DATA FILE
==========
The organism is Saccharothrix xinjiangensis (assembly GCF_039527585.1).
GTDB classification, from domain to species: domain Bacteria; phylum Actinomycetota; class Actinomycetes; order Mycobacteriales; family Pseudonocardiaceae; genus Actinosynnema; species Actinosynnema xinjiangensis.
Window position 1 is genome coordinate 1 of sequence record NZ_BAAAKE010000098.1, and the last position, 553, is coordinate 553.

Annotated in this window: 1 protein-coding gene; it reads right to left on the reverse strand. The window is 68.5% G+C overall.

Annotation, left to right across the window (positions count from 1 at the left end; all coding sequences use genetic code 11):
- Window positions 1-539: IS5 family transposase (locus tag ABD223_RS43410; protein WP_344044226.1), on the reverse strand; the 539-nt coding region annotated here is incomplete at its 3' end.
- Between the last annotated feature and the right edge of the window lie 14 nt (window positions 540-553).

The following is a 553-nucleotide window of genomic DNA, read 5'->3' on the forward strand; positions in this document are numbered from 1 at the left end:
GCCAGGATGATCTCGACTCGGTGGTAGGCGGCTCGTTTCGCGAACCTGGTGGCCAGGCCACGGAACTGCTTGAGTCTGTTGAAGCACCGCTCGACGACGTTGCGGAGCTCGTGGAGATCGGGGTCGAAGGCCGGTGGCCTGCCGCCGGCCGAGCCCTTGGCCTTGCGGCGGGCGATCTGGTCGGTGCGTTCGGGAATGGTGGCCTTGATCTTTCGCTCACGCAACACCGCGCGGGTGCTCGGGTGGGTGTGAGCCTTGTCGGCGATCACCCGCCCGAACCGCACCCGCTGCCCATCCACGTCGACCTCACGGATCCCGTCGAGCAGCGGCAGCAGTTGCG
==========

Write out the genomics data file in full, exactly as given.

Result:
The organism is Saccharothrix xinjiangensis (assembly GCF_039527585.1).
GTDB classification, from domain to species: domain Bacteria; phylum Actinomycetota; class Actinomycetes; order Mycobacteriales; family Pseudonocardiaceae; genus Actinosynnema; species Actinosynnema xinjiangensis.
Window position 1 is genome coordinate 1 of sequence record NZ_BAAAKE010000098.1, and the last position, 553, is coordinate 553.

Annotated in this window: 1 protein-coding gene; it reads right to left on the reverse strand. The window is 68.5% G+C overall.

Annotation, left to right across the window (positions count from 1 at the left end; all coding sequences use genetic code 11):
- Window positions 1-539: IS5 family transposase (locus tag ABD223_RS43410; protein WP_344044226.1), on the reverse strand; the 539-nt coding region annotated here is incomplete at its 3' end.
- Between the last annotated feature and the right edge of the window lie 14 nt (window positions 540-553).

The following is a 553-nucleotide window of genomic DNA, read 5'->3' on the forward strand; positions in this document are numbered from 1 at the left end:
GCCAGGATGATCTCGACTCGGTGGTAGGCGGCTCGTTTCGCGAACCTGGTGGCCAGGCCACGGAACTGCTTGAGTCTGTTGAAGCACCGCTCGACGACGTTGCGGAGCTCGTGGAGATCGGGGTCGAAGGCCGGTGGCCTGCCGCCGGCCGAGCCCTTGGCCTTGCGGCGGGCGATCTGGTCGGTGCGTTCGGGAATGGTGGCCTTGATCTTTCGCTCACGCAACACCGCGCGGGTGCTCGGGTGGGTGTGAGCCTTGTCGGCGATCACCCGCCCGAACCGCACCCGCTGCCCATCCACGTCGACCTCACGGATCCCGTCGAGCAGCGGCAGCAGTTGCG